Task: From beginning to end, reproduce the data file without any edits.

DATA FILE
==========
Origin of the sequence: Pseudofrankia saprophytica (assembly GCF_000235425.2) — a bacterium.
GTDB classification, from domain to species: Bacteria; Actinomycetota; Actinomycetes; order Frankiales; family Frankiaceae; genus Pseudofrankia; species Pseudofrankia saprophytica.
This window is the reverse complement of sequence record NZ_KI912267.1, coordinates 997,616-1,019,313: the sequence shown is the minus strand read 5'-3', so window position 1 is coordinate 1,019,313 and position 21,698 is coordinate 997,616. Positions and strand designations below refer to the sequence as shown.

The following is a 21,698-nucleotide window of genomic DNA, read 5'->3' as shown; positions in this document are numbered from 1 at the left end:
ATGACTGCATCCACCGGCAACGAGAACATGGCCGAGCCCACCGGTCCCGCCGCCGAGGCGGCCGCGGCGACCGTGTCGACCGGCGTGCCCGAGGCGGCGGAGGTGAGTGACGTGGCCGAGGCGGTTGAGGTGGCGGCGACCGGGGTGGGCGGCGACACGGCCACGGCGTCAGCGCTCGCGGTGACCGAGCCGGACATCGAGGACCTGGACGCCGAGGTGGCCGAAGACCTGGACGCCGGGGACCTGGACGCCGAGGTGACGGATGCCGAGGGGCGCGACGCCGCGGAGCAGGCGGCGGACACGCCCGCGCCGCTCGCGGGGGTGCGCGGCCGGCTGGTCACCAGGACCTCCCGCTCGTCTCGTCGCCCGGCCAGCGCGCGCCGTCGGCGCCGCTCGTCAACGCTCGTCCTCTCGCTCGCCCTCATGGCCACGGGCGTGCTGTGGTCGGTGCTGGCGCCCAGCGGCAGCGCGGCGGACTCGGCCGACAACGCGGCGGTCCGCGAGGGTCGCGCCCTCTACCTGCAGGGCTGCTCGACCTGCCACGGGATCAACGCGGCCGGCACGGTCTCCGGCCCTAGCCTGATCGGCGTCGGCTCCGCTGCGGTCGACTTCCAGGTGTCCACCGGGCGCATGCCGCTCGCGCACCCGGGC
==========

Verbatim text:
Origin of the sequence: Pseudofrankia saprophytica (assembly GCF_000235425.2) — a bacterium.
GTDB classification, from domain to species: Bacteria; Actinomycetota; Actinomycetes; order Frankiales; family Frankiaceae; genus Pseudofrankia; species Pseudofrankia saprophytica.
This window is the reverse complement of sequence record NZ_KI912267.1, coordinates 997,616-1,019,313: the sequence shown is the minus strand read 5'-3', so window position 1 is coordinate 1,019,313 and position 21,698 is coordinate 997,616. Positions and strand designations below refer to the sequence as shown.

The following is a 21,698-nucleotide window of genomic DNA, read 5'->3' as shown; positions in this document are numbered from 1 at the left end:
ATGACTGCATCCACCGGCAACGAGAACATGGCCGAGCCCACCGGTCCCGCCGCCGAGGCGGCCGCGGCGACCGTGTCGACCGGCGTGCCCGAGGCGGCGGAGGTGAGTGACGTGGCCGAGGCGGTTGAGGTGGCGGCGACCGGGGTGGGCGGCGACACGGCCACGGCGTCAGCGCTCGCGGTGACCGAGCCGGACATCGAGGACCTGGACGCCGAGGTGGCCGAAGACCTGGACGCCGGGGACCTGGACGCCGAGGTGACGGATGCCGAGGGGCGCGACGCCGCGGAGCAGGCGGCGGACACGCCCGCGCCGCTCGCGGGGGTGCGCGGCCGGCTGGTCACCAGGACCTCCCGCTCGTCTCGTCGCCCGGCCAGCGCGCGCCGTCGGCGCCGCTCGTCAACGCTCGTCCTCTCGCTCGCCCTCATGGCCACGGGCGTGCTGTGGTCGGTGCTGGCGCCCAGCGGCAGCGCGGCGGACTCGGCCGACAACGCGGCGGTCCGCGAGGGTCGCGCCCTCTACCTGCAGGGCTGCTCGACCTGCCACGGGATCAACGCGGCCGGCACGGTCTCCGGCCCTAGCCTGATCGGCGTCGGCTCCGCTGCGGTCGACTTCCAGGTGTCCACCGGGCGCATGCCGCTCGCGCACCCGGGC